The following figure illustrates the difference between the normal UDP receive mode and the zero-copy method.
When using the standard POSIX socket calls, the adapter delivers packets to an Onload packet buffer which is described by a descriptor previously placed in the RX descriptor ring. When the application calls
recv(), Onload copies the data from the packet buffer to an application-supplied buffer.
Using the zero-copy UDP receive API the application calls the
onload_zc_recv() function including a callback function which will be called when data is ready. The callback can directly access the data inside the Onload packet buffer avoiding a copy.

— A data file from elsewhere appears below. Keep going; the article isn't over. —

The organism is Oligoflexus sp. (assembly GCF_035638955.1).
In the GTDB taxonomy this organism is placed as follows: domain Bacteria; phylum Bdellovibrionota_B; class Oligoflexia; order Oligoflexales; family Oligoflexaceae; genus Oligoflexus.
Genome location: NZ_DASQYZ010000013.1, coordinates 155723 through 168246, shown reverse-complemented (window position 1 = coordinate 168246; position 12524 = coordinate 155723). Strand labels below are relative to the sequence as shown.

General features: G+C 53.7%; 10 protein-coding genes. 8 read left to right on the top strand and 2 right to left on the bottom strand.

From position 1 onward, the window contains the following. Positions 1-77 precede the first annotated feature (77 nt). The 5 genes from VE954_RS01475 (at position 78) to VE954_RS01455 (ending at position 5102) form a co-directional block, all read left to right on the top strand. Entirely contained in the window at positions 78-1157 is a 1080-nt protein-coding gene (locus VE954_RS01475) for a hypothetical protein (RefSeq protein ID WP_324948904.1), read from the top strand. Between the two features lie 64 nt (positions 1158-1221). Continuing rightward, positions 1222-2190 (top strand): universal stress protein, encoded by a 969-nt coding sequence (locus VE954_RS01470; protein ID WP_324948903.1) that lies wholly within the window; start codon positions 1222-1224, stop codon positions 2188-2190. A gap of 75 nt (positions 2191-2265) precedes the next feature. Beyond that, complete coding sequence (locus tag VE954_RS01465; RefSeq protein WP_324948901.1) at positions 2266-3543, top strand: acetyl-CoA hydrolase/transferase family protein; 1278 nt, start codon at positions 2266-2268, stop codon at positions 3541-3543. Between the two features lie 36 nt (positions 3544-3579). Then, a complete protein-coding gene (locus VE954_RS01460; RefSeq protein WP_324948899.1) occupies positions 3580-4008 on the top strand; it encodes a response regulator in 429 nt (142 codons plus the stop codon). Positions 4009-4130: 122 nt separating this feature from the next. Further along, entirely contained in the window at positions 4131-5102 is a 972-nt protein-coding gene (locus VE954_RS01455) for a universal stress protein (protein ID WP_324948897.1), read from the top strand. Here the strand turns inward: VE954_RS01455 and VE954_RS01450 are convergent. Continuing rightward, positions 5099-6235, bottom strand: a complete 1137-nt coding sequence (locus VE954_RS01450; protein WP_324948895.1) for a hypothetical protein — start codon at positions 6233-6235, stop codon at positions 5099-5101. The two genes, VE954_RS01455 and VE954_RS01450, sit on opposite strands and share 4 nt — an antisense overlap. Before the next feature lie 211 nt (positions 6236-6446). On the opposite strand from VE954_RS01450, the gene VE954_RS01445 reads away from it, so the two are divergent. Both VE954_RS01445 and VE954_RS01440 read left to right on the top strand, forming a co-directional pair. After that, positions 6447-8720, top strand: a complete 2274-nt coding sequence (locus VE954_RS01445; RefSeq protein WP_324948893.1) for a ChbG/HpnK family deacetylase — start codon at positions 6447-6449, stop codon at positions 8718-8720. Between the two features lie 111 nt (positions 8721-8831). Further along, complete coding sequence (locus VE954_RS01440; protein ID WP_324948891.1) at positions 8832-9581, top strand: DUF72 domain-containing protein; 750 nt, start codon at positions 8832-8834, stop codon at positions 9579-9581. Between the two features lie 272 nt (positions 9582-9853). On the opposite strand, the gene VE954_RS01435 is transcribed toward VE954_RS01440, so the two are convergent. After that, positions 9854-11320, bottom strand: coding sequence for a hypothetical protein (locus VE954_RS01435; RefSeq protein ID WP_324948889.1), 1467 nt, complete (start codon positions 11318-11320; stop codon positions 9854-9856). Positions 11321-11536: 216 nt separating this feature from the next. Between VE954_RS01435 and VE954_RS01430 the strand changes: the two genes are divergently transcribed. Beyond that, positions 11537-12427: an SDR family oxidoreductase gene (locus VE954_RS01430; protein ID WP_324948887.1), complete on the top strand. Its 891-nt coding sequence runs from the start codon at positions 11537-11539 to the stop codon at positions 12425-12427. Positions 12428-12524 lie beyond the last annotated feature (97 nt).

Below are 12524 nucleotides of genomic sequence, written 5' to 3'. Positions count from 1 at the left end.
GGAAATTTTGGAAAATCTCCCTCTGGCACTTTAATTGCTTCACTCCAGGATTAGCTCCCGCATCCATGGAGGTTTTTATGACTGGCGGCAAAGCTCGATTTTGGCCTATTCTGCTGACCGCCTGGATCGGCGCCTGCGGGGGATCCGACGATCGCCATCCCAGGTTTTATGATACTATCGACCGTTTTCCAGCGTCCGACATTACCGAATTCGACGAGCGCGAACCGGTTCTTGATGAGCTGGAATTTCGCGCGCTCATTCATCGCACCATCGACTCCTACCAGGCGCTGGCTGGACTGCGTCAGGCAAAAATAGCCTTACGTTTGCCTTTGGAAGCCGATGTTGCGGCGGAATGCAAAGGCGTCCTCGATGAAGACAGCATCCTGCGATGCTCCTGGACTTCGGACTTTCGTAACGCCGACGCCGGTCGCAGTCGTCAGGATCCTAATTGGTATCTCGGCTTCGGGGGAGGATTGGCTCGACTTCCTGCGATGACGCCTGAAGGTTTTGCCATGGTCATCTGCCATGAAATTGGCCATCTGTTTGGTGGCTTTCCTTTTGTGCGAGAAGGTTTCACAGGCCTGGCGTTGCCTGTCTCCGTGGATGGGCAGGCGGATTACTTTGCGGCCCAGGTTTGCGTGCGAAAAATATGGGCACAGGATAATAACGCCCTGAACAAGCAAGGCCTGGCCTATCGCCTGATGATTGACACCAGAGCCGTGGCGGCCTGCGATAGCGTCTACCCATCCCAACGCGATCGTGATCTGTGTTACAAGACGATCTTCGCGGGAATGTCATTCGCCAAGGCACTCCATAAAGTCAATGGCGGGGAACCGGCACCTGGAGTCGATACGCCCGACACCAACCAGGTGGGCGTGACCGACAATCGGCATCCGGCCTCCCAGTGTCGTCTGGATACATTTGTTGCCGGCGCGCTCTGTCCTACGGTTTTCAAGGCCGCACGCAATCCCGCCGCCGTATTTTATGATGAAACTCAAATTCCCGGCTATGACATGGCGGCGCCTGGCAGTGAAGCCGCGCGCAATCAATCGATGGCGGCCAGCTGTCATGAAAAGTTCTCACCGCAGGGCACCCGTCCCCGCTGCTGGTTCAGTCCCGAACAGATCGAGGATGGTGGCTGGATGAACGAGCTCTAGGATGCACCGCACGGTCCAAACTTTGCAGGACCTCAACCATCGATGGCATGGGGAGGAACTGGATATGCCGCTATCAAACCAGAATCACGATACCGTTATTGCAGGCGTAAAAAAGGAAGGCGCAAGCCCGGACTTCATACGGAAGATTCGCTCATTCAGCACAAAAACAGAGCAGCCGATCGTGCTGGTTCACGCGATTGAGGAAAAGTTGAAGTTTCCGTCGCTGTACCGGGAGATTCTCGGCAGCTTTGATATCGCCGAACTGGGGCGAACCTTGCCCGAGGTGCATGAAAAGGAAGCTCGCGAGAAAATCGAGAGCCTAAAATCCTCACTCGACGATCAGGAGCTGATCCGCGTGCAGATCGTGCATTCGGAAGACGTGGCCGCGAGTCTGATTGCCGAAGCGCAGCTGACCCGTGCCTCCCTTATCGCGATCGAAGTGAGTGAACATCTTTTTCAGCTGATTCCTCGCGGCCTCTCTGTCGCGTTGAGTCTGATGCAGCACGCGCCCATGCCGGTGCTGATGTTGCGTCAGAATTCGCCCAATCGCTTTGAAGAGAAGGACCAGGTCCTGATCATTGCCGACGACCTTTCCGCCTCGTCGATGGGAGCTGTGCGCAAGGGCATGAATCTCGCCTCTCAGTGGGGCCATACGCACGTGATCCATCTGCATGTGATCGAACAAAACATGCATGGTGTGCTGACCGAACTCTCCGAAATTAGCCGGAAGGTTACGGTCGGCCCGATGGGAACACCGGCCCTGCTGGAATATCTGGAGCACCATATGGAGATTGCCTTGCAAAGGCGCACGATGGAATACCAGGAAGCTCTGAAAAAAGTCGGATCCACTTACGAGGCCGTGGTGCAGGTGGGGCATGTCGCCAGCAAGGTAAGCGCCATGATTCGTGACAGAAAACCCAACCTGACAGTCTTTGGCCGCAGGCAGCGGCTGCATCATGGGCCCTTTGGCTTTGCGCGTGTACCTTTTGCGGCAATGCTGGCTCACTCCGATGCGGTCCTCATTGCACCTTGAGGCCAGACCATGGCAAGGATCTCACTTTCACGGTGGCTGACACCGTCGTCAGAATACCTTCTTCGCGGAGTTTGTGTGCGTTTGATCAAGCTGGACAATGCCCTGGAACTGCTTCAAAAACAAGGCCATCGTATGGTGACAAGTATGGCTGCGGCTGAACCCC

A single call using
onload_zc_recv() function can result in multiple datagrams being delivered to the callback function. Each time the callback returns to Onload the next datagram is delivered. Processing stops when the callback instructs Onload to cease delivery or there are no further received datagrams.
If the receiving application is filtering and so does not require to look at all data received this can result in a considerable performance advantage because this data is not pulled into the processor's cache, thereby reducing the application cache footprint.
As a general rule, the callback function should avoid calling other system calls which attempt to modify or close the current socket.
Zero-copy UDP Receive is implemented within the Onload Extensions API.